As Dore reflects, the chance to be part of history that way presents more than a lifetime of memories, it represents how far the female game has evolved, holding an important place in Saskatchewan sporting lore,

“Mosaic Stadium is a fierce piece of Saskatchewan history. To have even a small piece of this history is something any part of the Riot can share for a lifetime.

To end Mosaic Stadium’s history on a win, and a win for the home team is a proud piece for the Riot family and for all parts of football in Saskatchewan.”

Handily defeating the upstart Calgary Rage in the challenge for WWCFL supremacy, it allowed Dore the privilege of walking away from the Riot as a champion. While the chance to win a championship in one’s final game represents a pinnacle that so few athletes can ever experience, Dore savored it with great appreciation.

Although the decision was not an easy one for Dore, the outcome of the Riot’s championship victory provided great solace. Seeing how the team’s new crop of young talent, headlined by Game MVP Payton Kushter, made their presence felt, such performances represented a bigger victory. Although the game was certainly an emotional transition, Dore sees only a promising future.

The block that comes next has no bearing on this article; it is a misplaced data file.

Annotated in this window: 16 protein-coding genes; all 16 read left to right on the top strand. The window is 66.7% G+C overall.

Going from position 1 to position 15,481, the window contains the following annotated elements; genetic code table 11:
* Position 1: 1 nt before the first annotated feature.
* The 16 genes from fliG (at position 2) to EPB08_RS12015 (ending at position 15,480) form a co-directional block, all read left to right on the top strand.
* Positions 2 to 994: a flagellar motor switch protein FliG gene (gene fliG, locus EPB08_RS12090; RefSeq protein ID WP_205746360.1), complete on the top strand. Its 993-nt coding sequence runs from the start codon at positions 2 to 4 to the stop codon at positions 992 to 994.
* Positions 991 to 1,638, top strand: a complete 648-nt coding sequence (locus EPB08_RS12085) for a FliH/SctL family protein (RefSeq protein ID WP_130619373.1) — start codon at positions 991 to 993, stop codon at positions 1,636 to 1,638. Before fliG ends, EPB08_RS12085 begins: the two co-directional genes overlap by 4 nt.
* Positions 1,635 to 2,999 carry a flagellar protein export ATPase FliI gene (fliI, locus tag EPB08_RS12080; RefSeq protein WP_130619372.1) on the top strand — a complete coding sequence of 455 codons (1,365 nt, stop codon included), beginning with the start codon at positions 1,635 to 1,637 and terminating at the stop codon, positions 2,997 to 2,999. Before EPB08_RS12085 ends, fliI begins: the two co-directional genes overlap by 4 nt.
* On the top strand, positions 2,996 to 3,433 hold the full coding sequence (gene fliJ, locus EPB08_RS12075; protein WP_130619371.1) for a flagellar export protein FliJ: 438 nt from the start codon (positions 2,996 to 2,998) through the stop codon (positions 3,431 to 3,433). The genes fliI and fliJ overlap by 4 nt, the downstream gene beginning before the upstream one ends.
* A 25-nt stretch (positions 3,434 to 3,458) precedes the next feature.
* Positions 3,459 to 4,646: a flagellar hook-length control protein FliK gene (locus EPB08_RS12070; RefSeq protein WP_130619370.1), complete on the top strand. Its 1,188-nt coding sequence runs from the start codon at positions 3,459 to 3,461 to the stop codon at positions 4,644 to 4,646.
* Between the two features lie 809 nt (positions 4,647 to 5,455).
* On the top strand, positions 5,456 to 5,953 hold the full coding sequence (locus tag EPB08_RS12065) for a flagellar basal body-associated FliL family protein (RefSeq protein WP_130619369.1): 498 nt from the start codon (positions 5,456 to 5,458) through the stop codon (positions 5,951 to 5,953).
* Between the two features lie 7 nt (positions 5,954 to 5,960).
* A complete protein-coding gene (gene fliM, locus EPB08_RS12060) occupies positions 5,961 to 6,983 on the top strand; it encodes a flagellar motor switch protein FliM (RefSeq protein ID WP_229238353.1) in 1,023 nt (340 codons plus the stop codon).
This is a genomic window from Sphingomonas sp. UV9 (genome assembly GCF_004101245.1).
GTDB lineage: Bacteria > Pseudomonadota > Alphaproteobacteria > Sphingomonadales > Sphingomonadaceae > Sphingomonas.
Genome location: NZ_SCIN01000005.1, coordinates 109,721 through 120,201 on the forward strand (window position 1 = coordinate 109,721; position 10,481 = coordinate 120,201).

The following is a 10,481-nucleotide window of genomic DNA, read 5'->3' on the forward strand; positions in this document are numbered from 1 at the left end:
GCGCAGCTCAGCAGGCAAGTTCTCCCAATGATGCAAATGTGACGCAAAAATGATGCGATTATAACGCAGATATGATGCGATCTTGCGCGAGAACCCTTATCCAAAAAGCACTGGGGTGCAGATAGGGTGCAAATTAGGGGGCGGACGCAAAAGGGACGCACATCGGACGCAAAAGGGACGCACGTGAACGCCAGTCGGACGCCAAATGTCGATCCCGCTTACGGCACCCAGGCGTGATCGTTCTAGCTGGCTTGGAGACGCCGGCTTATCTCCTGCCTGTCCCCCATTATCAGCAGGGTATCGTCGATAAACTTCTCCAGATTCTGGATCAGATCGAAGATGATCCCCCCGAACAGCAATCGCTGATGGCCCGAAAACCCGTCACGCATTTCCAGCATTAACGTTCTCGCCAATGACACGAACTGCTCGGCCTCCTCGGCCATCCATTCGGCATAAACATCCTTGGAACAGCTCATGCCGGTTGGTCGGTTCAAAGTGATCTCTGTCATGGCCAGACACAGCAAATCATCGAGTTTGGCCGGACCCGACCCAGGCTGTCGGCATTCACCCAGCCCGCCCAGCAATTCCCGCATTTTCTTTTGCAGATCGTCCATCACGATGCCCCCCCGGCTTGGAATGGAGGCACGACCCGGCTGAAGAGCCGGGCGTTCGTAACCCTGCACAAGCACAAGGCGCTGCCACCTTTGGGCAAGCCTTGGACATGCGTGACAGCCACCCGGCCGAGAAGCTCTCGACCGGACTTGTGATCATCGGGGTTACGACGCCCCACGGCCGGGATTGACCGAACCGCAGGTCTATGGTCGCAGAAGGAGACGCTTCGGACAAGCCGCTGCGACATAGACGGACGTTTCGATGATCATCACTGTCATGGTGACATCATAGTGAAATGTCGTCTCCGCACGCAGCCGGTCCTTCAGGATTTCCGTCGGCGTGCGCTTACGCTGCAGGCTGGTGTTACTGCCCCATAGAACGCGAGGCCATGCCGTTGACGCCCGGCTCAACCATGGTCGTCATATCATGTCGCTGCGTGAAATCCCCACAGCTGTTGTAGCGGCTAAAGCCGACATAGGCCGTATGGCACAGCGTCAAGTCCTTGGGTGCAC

“In all the years I have played Riot football, whether we have won a title or not, I have always felt like part of a passionate program. Being a part of a championship team does not change that, but it does mean that there was not anything for me to leave on the field.

Being able to pass the torch to the future of the Riot is a gift. The future of the Riot is dynamic, energetic and promising. I can only hope that I can be a part of the ongoing growth of the organization.”

Before Dore hangs up her helmet, there is one more facet to her gridiron odyssey. With Canada serving as host country for the 2017 IFAF Women’s World Championships in Vancouver, the chance to compete on the game’s biggest stage on home soil represents an unforgettable milestone.

While players from numerous WWCFL rosters, including the Rage, shall be competing with Team Canada, Dore is quick to recognize that any rivalries shall disappear once everyone wears the red Canadian jersey. With a mutual respect helping to define the team’s culture, she looks at the chance to stand alongside her fellow footballers, regardless of whether they are Rage, Riot or Valkyries players, with a great sense of national pride,

“The opportunity to play with any other women who are dedicated to football is incredible. In a very short time, it is not about the Rage or the Riot, or anything in between.

It is about coming together as Team Canada. Finding our place on the team and representing our country. The Rage has outstanding talent, and playing alongside them, and any members of Team Canada will be an honour.”

“All quotes obtained first hand unless otherwise indicated”


(Thumbnail photo: Clair Dore FB, Living Light – Fine Art Photography)


Advocating for football prospects one story at a time.

Leave a Reply